At 12 I moved into my priesthood classes and did my fast offerings, passed the sacrament, etc. like a good little Deacon. I was also the regular priesthood pianist. But I was also jacking off occasionally in an upstairs classroom by myself at church and by this time I had already had the experience w/ watching the girl finger herself at church too. Throughout my teens, I don't remember privately studying scriptures by myself or saying prayers before bed or anything like that. I went to seminary and memorized my scripture mastery scriptures, but I was so miserable at school and w/ my schoolmates that it made learning and feeling comfortable there so difficult. I wasn't able to walk for seminary graduation b/c of the sexual letters fiasco (see "my story") and was later mailed my graduation certificate. Woo-hoo! Yet I always was able to find solace in my cock and through regular sexual experiences w/ my cousins and other people.

During H.S. and then afterwards and all-throughout my promiscuous years, I was serving as ward organist. So every Sunday I was sitting on the stand giving the impression to all those in the congregation what a clean-cut, good little Mormon boy I was. Boy were they way off! By that point I had been able to completely construct myself an idyllic, perfect double life.

At 19, right smack-dab in the middle of my sexual exploits, I got my patriarchal blessing. Although I wasn't worthy to receive it at the time that blessing was just what I needed to start sobering me up and get the wheels turning. It talked about my mission, about my future wife and children, about serving a mission later in life, and gave me strong, bold counsel and warned me, very frighteningly I might add, what would happen if I chose to live my life a different way (which I knew and still do to this day that it refers to my same-sex addiction).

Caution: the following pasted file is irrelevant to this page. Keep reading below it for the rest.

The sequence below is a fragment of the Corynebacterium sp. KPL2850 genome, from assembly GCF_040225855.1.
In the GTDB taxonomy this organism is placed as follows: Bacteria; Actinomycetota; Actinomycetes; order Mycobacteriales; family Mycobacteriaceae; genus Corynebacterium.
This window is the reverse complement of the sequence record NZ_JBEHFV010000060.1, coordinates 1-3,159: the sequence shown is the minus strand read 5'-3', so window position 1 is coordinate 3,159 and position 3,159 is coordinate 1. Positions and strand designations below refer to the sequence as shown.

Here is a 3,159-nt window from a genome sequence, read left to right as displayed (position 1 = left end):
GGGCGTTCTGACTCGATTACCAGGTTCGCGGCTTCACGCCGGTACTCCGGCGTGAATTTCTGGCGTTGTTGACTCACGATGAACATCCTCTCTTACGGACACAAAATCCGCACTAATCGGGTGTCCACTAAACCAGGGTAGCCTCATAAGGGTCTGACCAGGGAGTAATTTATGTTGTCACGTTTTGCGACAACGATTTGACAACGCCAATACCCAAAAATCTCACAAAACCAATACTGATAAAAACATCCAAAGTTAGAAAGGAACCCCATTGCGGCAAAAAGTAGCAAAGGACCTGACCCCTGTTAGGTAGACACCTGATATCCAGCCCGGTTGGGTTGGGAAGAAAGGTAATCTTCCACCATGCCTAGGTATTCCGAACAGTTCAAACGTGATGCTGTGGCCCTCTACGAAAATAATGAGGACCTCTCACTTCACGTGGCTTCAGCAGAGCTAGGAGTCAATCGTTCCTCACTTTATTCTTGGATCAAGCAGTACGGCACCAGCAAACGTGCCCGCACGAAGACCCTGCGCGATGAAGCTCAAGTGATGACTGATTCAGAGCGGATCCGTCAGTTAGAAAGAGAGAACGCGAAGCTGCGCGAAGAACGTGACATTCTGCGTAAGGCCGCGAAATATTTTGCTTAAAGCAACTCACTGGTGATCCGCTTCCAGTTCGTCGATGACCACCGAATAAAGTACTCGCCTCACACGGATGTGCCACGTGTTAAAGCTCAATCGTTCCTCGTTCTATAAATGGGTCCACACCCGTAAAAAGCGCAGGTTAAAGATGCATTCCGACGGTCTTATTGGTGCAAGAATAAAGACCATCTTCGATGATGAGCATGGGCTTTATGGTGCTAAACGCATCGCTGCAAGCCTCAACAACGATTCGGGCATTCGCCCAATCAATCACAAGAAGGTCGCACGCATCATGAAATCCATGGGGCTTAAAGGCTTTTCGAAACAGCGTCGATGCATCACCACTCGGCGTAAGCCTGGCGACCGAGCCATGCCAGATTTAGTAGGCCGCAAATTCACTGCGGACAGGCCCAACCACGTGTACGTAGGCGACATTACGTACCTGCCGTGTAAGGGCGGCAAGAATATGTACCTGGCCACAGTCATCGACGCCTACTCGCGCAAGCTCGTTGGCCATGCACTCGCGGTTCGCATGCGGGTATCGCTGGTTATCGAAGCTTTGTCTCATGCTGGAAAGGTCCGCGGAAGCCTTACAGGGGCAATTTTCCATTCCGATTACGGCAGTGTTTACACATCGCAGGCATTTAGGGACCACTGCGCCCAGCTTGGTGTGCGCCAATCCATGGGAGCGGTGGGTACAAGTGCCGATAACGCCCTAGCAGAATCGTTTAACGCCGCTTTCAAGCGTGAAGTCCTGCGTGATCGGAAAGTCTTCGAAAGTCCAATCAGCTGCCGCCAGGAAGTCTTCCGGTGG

The part in my blessing about my mission kept going around and around in my head yet I had never planned on serving a mission before. It wasn't even a thought growing up! I wasn't the little Mormon boy that earnestly saves his money from mowing lawns and all that other shit growing up to one day use towards a mission. I think it was the break-up and desertion of a dear friend of mine that propelled me to serve a mission. The preparation leading up to it was some of the most wonderful and spiritual times of my life. I had a great time at the MTC! I loved it and never wanted to leave. Maybe it was the safety I felt or that I finally felt included in a group or had friends or something. I was also called as the District Leader at the MTC. Dunno where that came from but I gladly accepted the calling and performed my duties. I turned 22 while at the MTC.

When I first got out to my mission I remember I slept completely naked in the bed at the Mission President's house my first night b/c I wasn't used to the humidity. What a way to start things out!

There had been some trouble w/ disobedient missionaries in my mission so my Mission President had completely turned our mission into a military prep school. That was definitely something I wasn't prepared for. To make a long story short, the Assistants had to come and visit me my first week and tell me to shape up or ship out. After they left I walked down to the main road and called my parents and told them I wanted to come home and it wasn't for me. They said to just settle down and do what I'm told and it will get easier. I did settle down and let go of my pride and it did get easier.